DETROIT – Any other year, Count Day would be a day where millions of dollars would be hanging in the balance for Michigan school districts, but this time around is different thanks to the pandemic.
We previously reported one of the major changes is a new formula to divvy up the money.
Another change is how kids are counted.
“Any student who is being quarantined right now, we have special coding for them,” explained Angelique Peterson-Mayberry, president of the Detroit Public Schools Community District Board of Education. “So those who are quarantined and they are asymptomatic, they have the opportunity to learn through a hybrid version so they can log in. They’re still learning while their classmates may be in class, so they’re still learning. And for others who may not be feeling the best, they still are coded. So there’s a 30-day window that they return back, and then the funding is not affected.”
It’s still just as important for students to be counted in person.
Johnetta Burnett’s grandchildren attend Barton Elementary School in Detroit. After the death of her daughter in March, Burnett is raising her grandchildren.
“Rushing, getting five kids up and bringing them to school every day. I do it every day and pick them up,” said Burnett.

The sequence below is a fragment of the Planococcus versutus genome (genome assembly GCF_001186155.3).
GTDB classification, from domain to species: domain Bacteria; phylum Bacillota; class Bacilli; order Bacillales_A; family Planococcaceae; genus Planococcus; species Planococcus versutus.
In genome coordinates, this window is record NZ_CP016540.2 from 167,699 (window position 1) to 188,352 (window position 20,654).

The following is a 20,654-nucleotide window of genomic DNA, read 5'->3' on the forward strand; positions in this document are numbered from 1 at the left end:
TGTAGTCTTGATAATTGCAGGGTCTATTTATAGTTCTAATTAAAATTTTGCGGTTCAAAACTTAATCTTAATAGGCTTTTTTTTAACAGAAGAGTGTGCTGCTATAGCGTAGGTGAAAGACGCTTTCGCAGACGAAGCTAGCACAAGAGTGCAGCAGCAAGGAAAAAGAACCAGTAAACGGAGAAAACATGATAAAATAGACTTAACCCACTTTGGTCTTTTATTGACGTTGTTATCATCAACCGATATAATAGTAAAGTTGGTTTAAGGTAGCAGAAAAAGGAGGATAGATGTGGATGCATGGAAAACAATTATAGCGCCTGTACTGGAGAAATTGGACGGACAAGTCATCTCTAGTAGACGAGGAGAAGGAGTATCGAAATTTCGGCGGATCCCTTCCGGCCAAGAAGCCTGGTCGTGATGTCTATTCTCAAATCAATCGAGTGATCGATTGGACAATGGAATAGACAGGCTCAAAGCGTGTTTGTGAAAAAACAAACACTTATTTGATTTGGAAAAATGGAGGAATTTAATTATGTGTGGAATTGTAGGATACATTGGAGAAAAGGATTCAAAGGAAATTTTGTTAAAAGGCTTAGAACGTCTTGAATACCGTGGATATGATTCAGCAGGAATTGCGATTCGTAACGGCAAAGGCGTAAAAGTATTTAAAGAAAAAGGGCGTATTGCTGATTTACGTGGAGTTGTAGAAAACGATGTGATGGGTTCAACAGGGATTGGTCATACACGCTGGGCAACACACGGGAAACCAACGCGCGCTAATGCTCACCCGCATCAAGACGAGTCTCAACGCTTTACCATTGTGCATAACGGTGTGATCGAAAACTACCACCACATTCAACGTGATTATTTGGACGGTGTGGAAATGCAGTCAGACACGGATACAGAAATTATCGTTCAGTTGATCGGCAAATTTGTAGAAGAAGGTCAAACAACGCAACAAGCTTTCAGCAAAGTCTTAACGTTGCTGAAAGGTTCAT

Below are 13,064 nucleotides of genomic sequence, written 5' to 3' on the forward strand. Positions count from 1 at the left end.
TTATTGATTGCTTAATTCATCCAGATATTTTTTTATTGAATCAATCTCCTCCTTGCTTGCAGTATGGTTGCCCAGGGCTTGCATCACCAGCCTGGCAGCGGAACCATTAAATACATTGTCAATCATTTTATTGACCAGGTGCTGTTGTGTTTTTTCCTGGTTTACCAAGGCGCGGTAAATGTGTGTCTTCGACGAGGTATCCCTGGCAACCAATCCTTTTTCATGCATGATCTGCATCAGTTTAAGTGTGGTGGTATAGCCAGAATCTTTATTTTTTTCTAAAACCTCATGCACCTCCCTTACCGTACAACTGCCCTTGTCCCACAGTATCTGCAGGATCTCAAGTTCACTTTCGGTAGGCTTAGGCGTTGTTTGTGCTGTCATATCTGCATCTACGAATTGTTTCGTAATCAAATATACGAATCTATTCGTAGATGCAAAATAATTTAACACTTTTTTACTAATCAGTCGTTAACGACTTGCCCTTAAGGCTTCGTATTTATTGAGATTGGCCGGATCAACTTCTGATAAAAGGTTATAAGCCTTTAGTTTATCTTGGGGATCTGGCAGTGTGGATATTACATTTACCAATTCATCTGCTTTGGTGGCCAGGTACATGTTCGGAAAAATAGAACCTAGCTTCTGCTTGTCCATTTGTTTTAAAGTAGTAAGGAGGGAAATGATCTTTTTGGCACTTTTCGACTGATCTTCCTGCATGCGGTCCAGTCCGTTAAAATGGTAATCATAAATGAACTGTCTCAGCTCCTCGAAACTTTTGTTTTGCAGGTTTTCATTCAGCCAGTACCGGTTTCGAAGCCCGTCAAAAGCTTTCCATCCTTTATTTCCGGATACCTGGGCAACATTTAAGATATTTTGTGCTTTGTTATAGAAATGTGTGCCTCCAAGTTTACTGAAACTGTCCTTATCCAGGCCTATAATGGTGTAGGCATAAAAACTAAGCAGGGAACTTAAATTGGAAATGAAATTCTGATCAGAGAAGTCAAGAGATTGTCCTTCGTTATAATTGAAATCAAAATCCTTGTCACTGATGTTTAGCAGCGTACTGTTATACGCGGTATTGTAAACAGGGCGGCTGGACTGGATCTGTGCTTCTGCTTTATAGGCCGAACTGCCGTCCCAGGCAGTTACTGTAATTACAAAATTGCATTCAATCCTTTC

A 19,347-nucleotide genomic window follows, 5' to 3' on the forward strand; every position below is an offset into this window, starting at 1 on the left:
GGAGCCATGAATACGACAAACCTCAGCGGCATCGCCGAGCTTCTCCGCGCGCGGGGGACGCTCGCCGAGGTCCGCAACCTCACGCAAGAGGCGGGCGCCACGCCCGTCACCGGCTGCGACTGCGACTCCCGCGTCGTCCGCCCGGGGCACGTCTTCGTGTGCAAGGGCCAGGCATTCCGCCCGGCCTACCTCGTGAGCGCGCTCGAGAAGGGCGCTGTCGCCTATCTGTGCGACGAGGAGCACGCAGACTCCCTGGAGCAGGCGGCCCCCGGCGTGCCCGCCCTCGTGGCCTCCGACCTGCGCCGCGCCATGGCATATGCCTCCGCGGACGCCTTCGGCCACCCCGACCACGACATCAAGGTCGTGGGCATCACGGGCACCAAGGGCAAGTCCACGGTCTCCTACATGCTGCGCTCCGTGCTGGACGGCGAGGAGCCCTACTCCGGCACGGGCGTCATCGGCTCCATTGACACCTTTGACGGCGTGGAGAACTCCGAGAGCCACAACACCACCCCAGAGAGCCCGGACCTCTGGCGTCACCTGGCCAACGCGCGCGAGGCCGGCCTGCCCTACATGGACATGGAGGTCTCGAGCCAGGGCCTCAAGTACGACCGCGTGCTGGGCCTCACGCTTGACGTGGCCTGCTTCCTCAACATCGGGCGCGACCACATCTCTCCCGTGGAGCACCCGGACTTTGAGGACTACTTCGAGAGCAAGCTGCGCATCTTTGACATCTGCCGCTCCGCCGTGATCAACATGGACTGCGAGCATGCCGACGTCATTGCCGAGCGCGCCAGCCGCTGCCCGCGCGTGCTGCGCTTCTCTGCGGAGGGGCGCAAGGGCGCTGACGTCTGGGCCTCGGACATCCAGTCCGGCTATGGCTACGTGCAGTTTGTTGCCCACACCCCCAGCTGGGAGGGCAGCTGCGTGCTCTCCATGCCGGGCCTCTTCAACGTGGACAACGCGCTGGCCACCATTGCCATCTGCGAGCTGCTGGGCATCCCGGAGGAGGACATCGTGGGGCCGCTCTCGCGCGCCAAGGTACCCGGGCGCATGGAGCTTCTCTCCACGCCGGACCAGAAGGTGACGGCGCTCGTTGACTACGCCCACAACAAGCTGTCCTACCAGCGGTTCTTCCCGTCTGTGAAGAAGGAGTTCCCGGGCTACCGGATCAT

Count Day on Wednesday was especially difficult but they made it.
“It’s a lot, but it’s important today for them to be in school and be counted for,” Burnett said.
It’s important not just for the more than $8,000 in funding per child, but for that child’s future.
“We know that there are a lot of things that we can do with funding and resources and when those resources are available that we can provide more opportunities for our young people,” said Peterson-Mayberry.
Another Barton Elementary parent, Yvonne Robinson, said her daughter and many others didn’t learn as much last year because the distractions that come with working from home. For her, Count Day is a reminder of how valuable in-person learning is.
“I think it was very nice that the school opened up and let kids come back and I think the parents need to make sure that the kids are here, and on time to come to school every day,” said Robinson.
Peterson-Mayberry agreed that great attendance isn’t just for Count Day. The school district has an attendance challenge for Oct. 6-19. Students who attend all of their classes for 10 days straight can win prizes for themselves and their school.
“However we need to get you here, we want to get you here, and more importantly we want to keep you here,” she said.
Throughout Wednesday, schools across the district had fun incentives like pizza parties, a bike slow roll, a free dress day and more.